(You know what, I’m gonna keep these in the background.) As far as the puffiness on the clouds, I would recommend you go with bedding, this classic Fiberfill I found at Michael’s. The good thing about bedding is that it’s not in little balls so you don’t have to tear them apart, you already have this sort of sheet-like texture that you can spread across the lanterns like so! A few things about the process: it’s going to get messy.
But you’ll definitely notice if you do a multiple cloud formation or multiple lanterns, you’re going to get better and better as time goes along. I figured out after a while that instead of squeezing a little trigger on the glue gun Just push the glue stick from the back and it comes out a lot quicker and it just flows.
You get your stuff done in record time. Once you get each and every one of your lanterns covered with cotton, Here comes the fun part. Actually, the whole things is fun–what am I talking about? It’s time to put it all together.
Something really important here: Choose a corner of the room that has something that will facilitate hiding the extension cord. If you live in one of those industrial type warehouses then you’re golden.
You can just run it along the roof and it’ll look cool, like it’s part of the atmosphere. In our case we decided to put the clouds in a corner right next to a huge floor mirror that we have. Once you select your designated area it is time to start hanging the individual little lanterns by their own individual little hooks.
This is how we chose to do it. You can come up with your own system, and that’s great. We toyed around with the idea of having them all on a stick so it would be easier to move but honestly, The stick just looked ugly.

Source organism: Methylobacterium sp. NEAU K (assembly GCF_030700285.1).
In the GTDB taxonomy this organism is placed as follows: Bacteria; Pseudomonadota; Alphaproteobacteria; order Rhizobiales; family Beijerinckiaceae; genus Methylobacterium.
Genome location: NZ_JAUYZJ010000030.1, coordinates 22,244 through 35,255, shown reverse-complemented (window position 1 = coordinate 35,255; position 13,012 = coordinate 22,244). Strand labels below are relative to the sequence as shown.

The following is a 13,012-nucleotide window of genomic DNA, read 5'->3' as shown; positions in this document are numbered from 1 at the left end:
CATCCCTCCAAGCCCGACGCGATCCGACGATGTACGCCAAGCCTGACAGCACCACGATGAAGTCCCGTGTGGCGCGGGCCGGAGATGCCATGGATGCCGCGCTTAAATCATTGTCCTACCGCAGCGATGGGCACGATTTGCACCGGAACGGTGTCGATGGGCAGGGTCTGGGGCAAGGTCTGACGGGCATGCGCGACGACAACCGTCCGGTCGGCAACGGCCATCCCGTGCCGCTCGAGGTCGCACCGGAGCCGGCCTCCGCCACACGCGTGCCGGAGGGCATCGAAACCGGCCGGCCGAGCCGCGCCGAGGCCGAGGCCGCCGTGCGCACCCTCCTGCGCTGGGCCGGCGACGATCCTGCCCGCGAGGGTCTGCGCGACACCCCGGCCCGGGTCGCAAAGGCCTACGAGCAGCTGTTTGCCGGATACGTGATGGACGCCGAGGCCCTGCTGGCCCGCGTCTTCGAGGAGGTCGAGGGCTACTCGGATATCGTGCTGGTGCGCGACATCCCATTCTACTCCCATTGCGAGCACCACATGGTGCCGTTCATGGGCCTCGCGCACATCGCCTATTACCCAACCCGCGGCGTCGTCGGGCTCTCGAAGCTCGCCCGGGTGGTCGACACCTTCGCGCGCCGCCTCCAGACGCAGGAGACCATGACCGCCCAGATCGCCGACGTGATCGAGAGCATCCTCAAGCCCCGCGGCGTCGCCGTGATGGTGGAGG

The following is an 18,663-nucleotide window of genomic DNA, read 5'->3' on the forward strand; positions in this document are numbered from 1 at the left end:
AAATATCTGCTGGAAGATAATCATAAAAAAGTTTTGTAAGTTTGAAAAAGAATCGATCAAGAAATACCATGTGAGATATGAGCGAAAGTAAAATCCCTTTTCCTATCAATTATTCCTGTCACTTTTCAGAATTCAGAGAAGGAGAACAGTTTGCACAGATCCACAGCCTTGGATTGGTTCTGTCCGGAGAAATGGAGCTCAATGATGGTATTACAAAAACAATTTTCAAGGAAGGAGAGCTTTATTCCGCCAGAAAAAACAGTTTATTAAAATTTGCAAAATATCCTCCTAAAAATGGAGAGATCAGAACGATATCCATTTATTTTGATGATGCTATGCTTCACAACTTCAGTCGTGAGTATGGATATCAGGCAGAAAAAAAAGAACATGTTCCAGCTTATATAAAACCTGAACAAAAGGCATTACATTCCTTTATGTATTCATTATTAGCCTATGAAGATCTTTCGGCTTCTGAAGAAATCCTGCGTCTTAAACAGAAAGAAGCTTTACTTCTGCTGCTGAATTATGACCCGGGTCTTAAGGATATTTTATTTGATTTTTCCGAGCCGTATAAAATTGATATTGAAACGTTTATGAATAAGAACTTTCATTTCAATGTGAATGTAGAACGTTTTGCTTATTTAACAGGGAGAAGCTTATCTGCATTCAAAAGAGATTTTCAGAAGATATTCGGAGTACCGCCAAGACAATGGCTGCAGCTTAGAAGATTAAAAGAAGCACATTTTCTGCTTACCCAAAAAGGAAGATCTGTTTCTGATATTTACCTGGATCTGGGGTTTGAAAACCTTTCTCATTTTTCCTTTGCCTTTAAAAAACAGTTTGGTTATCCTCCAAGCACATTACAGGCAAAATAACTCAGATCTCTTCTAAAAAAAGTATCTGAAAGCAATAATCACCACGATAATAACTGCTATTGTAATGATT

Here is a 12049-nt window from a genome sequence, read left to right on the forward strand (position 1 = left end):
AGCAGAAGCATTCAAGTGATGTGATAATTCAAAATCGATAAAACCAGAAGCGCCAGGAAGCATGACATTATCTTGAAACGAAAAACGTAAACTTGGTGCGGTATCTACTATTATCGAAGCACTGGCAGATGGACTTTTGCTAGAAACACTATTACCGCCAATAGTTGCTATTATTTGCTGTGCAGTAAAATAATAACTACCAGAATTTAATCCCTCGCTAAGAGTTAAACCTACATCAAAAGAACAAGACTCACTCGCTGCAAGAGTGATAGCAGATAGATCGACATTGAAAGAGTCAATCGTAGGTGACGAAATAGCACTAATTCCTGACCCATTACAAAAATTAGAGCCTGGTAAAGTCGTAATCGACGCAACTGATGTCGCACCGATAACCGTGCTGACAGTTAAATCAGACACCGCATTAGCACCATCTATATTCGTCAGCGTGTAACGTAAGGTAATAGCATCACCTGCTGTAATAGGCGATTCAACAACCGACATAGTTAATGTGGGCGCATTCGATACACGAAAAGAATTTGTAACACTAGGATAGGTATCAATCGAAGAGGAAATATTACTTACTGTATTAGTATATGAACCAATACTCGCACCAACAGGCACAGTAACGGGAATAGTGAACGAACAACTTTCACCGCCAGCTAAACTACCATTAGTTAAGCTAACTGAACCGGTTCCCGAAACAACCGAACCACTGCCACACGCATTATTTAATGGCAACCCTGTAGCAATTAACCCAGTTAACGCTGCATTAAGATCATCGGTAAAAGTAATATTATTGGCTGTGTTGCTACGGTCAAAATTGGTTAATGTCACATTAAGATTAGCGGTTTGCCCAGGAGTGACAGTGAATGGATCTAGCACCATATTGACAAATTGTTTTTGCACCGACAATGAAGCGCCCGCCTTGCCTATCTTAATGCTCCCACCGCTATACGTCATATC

So, start hanging the little balls one by one. Definitely make sure you have somebody else to help you as a reference point. Wherever they look good, screw in your hook decide on the length of your fishing line and tie your knots.
Very well. Now, here’s something that most people don’t talk about. How are you supposed to get the lights to go through all the lanterns so that it’s one solid unit? We struggled with that as well. And what we came up with was [laugh] pretty guerilla! You basically have to make holes in between each of the lanterns.
Just as crazy as it sounds. You can use scissors, you can stab it with a knitting needle. Whatever you gotta do to get those lights from one lantern to the next. Yeah, it was pretty bizarre. Also, once you figure out exactly where you want your cord to dangle, we have a little tip for you.
Put an additional hook in the wall to hang that clunky square that’s supposed to attach to the outlet so that that can carry the weight and it’s not putting any stress on the cloud. Once you get all the lights and wires in place and the sun goes down, This is your final result! Ah! It’s so relaxing, so fun to come home to! That’s pretty much it, guys! Thank you so much for watching! If any of you recreate this I’d love to see it.
So please connect with me. Twitter, Instagram, Facebook. Whatever you like to use! And remember, the internet is cool but you know what’s cooler? Living your life in 3D. See you in the next tutorial! (sigh) I love you!